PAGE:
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Click to Prosper course Day 2

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This is Day Two of the "Click to Prosper" course, run across the Lincolnshire coast with businesses taking part in the Coastal Business Development Programme 2013-15.

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Click to Prosper course Day 2

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  5. 5. Need  to  see  if  the  businesses  are  doing  their  own  Wi-­‐Fi  or  using  a  commercial   provider  –  issue  of  legality  and  monitoring     Wi-­‐Fi  extenders  range  in  cost  from  about  £20  -­‐  £40   5  
  6. 6. Fibre  to  the  Cabinet  (FTTC)  soluHon  –  via  BT  (Other  providers  doing  wireless   provision  around  the  county  though)     Fibre  to  the  Property  (FTTP)  MUCH  more  expensive  –  but  this  happens  already  in   Virgin-­‐enabled  areas.     £28.6  M  of  public  funds  (LCC  and  Districts)  +  Govt  BDUK  +  BT  funds  county-­‐wide  –   part  of  naHonal  programme           6  
  7. 7. •  Talk  through  slide  detail       7  
  8. 8. •  Social  networking  sites  –  i.e.  Facebook,  Twier,  LinkedIn  etc   •  Explain  –  Blog,  forum,  group   •  Explain  –  Visitor  engagement  is  increased  by  using  video,  photos  etc.  more  than   text  alone   •  MenHon  Apps  (iPhone  /iPad  and  Android)     8  
  9. 9. •  Describe  social  media  as  engaging,  you  are  not  telling.   •  It  is  not  just  about  adverHsing  you  and  your  services     •  It’s  all  about  interacHon     9  
  10. 10. •  There  are  hundreds  of  sites,  don’t  get  paralysed  by  the  choice   •  Don’t  think  you  need  to  be  in  all  of  them   •  It’s  which  sites  that  are  right  for  you  that  counts   •  Do  menHon  Pinterest.com  –  growing  faster  than  FaceBook  did   10  
  11. 11. •  Most  commonly  used  sites  amongst  Small  &  medium  sized  businesses  (USA  &   Western  Europe)   •  Source  on  slide       11  
  12. 12. •  Advantages  of  Social  Media  –  Self  Explanatory   12  
  13. 13. •  Disadvantages  of  Social  Media  -­‐  Self  explanatory   13  
  14. 14. •  Reasons  to  use  Social  Media  –  talk  through  slide   The  fastest  growing  group  currently  on  FaceBook  and  Google  +  is  the  55-­‐64  year  old   group   14  
  15. 15. •  Benefits  gained  by  using  Social  Media  –  SMEs  (USA  &  Western  Europe)   •  Source  on  slide     15  
  16. 16. •  The  “Big  5”  Social  Media  sites     •  BUT  nothing  is  forever  –  give  myspace.com  example  and  encourage  delegates  to   keep  an  eye  on  the  social  media  space   •  MenHon  Pinterest.com  for  very  rapid  growth….   •  SnapChat  has  overtaken  FaceBook  amongst  US  14-­‐25  year  olds….   16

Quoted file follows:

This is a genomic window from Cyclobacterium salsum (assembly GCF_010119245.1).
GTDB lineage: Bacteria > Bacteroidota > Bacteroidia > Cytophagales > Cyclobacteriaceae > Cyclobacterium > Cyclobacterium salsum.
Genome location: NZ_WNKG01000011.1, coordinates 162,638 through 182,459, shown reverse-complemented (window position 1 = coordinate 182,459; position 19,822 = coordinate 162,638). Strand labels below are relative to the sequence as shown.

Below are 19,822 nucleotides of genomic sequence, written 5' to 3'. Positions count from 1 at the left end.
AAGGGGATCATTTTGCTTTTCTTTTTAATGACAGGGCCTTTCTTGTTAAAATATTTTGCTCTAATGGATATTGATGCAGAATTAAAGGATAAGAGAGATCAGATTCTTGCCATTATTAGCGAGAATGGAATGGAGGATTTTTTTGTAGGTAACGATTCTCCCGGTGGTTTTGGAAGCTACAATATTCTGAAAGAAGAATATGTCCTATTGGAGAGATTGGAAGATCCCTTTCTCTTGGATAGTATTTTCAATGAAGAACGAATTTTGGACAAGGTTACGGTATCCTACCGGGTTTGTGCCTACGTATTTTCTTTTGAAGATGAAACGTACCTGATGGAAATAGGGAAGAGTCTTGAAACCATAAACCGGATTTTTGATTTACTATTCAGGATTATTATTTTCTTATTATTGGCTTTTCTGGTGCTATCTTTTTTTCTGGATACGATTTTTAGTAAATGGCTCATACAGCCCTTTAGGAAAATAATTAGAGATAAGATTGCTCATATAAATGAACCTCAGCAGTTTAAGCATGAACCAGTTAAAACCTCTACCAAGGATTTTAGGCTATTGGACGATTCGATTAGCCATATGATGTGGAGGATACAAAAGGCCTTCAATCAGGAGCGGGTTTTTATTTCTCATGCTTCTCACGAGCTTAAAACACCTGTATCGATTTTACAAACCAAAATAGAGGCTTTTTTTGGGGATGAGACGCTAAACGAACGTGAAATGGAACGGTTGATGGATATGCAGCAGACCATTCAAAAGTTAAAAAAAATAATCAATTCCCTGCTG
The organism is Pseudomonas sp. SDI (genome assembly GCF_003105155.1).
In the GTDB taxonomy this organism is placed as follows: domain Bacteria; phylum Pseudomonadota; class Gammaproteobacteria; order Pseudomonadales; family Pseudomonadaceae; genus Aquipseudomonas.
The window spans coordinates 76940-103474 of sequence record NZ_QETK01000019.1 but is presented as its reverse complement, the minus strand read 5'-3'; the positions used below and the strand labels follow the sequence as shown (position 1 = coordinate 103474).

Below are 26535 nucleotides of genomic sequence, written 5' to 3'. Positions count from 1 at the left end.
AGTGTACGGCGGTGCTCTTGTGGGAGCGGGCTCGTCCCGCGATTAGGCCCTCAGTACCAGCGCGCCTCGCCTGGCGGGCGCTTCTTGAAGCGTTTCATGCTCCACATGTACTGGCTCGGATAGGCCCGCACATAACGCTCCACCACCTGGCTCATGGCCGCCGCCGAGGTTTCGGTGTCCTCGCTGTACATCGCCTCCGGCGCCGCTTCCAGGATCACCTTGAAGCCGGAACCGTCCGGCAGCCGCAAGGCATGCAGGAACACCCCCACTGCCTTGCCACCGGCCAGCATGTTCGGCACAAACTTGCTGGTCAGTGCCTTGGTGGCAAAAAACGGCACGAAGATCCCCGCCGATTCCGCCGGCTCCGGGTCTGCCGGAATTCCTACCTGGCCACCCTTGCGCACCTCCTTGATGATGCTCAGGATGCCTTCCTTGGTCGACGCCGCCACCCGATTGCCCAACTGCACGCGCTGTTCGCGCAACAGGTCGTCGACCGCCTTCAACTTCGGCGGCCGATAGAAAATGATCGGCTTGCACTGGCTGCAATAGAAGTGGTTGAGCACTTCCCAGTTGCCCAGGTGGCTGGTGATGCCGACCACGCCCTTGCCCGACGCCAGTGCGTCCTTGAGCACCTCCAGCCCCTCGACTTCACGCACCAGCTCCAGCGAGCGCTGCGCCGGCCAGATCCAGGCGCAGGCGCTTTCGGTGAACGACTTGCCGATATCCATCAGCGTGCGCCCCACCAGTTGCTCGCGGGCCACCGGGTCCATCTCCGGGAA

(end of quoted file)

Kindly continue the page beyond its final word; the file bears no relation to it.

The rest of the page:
17. 17. •  Google  plus  stats  and  informaHon    –  Self  Explanatory     17  
  18. 18. •  Google  plus  –  example  of  an  organisaHonal  entry  –  Lincolnshire  Chamber  of   Commerce   •  Quick  overview  of  the  secHons  at  the  lel   18  
  19. 19. •  Facebook  stats  and  informaHon  –  Self  Explanatory   19  
  20. 20. •  FaceBook  SECWHA  group  page  –  encourage  delegates  to  view  and  join  group   post-­‐session  -­‐     20  
  21. 21. •  YouTube  –  Self  Explanatory   •  26/12/13  data   21  
  22. 22. Discuss  how  Lauren  Luke  uses  YouTube  (see  her  website  www.LaurenLuke.com  for   bio)       Key  message  is  that  anyone  can  use  YouTube  and  that  videos  do  not  need  high   producHon  values  and  costs  to  be  very  effecHve       Hyperlink  to  video  on  YouTube  –  but  suggest  pre-­‐launching  this  before  event  and   pausing  (there  is  a  15  second  advert  first  –  for  which  Lauren  Luke  gets  about  50%  of   revenue  )     She  has  also  got  a  iPhone  /iPad  app,  Nintendo  DS  game  and  other  media  too  in   partnership  with  a  range  of  other  businesses)   22  
  23. 23. •  Twier  –  Self  Explanatory     23  
  24. 24. #  Hashtag         #Skegness   24  
  25. 25. •  LinkedIn  –  Self  Explanatory     25  
  26. 26. •  Example  of  a  completed  LinkedIn  profile  page  –  could  subsHtute  your  own  or   another     26  
  27. 27. •  Bit  of  humour  with  an  edge  of  truth   27  
  28. 28. •  Warnings  –  self  explanatory   28  
  29. 29. •  Self-­‐explanatory  –  real  FaceBook  example!     29  
  30. 30. •  As  earlier  slide,  social  media  can  be  used  for  a  range  of  purposes  –  which  will  be   most  useful  for  you   •  What  do  you  want  to  achieve?         30  
  31. 31. www.hootsuite.com     Free  for  30  days  then  $8.99  month   31  
  32. 32. Automate  when  messages  go  out   32  
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  35. 35. Jakob  Nielsen  is  a  web  usability  “guru”,  and  an  extremely  influenHal  commentator   on  the  web,  visit  his  site  at  www.useit.com  for  more  informaHon  about  how  people   really  use  the  web.     WIIFM  =  What’s  In  It  For  Me?     35